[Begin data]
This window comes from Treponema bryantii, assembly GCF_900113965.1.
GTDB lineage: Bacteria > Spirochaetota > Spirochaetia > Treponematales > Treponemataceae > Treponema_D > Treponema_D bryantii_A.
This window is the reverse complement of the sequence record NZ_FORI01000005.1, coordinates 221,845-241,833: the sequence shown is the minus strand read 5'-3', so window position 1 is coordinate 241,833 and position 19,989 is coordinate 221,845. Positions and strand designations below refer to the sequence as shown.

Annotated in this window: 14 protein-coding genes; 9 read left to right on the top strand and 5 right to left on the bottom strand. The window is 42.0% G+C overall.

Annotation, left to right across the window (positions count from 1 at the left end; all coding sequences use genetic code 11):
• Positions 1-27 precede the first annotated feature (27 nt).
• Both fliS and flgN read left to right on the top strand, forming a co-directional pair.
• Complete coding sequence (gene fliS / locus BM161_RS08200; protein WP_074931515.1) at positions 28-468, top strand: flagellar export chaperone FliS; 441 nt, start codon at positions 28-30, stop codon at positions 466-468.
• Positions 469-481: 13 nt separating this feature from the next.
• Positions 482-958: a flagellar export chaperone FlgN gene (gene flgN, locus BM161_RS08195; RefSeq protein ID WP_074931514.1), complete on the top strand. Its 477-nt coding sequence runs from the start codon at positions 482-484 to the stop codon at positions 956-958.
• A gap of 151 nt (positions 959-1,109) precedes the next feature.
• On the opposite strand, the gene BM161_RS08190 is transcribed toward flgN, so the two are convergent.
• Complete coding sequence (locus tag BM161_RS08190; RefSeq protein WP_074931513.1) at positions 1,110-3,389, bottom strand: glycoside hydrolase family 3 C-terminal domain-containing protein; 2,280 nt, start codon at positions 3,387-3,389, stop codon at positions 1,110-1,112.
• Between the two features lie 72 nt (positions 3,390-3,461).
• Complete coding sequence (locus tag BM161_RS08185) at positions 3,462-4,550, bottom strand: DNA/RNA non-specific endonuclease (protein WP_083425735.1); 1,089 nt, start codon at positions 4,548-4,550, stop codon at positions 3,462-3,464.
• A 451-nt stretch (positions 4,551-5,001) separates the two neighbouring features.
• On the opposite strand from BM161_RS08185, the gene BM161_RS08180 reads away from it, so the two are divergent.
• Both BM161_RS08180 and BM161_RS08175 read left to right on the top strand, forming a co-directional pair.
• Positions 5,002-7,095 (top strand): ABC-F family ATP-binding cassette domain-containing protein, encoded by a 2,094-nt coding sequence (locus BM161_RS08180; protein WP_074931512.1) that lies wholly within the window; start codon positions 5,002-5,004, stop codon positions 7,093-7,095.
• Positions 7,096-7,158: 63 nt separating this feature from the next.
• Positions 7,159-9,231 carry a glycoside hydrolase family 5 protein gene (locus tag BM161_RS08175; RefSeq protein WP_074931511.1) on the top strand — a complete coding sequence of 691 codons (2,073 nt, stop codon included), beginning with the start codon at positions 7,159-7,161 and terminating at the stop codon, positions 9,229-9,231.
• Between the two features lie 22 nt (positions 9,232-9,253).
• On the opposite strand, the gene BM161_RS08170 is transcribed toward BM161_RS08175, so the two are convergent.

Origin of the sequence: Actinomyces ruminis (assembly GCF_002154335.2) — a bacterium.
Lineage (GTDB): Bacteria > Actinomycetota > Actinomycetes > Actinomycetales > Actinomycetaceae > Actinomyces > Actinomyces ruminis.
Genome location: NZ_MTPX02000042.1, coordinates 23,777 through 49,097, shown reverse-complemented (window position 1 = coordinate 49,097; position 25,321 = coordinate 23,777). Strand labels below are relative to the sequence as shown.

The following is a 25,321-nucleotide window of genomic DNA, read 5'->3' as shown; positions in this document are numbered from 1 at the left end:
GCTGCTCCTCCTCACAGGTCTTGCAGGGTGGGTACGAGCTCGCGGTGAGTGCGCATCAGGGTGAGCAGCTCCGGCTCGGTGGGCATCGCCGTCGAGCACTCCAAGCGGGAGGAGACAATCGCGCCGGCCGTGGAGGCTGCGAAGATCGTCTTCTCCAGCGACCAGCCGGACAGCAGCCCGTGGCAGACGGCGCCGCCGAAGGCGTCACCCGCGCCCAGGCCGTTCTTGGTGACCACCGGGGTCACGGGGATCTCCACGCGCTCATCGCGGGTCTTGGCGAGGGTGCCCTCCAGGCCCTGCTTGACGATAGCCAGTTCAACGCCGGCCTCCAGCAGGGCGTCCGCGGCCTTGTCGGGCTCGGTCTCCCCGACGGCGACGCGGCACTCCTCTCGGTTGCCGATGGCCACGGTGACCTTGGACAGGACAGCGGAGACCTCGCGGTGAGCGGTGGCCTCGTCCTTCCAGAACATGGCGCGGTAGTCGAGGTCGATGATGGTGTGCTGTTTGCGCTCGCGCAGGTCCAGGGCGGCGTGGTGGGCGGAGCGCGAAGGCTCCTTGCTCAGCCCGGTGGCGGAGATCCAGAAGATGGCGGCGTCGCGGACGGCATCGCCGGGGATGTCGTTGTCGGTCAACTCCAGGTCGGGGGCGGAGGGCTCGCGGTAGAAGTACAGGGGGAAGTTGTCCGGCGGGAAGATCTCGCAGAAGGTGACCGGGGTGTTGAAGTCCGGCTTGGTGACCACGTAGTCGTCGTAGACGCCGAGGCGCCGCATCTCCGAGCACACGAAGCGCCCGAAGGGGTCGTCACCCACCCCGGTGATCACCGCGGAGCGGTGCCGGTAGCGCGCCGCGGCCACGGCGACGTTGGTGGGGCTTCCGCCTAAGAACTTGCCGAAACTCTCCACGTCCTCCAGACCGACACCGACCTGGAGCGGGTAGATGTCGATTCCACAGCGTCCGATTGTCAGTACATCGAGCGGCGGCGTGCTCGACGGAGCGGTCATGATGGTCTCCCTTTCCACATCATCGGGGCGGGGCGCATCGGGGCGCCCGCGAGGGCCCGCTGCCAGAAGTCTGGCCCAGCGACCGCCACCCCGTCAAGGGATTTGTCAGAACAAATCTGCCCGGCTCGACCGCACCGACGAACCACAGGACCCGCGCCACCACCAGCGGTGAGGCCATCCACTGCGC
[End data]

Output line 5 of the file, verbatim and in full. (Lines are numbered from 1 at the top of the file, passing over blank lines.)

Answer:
Annotation, left to right across the window (positions count from 1 at the left end; all coding sequences use genetic code 11):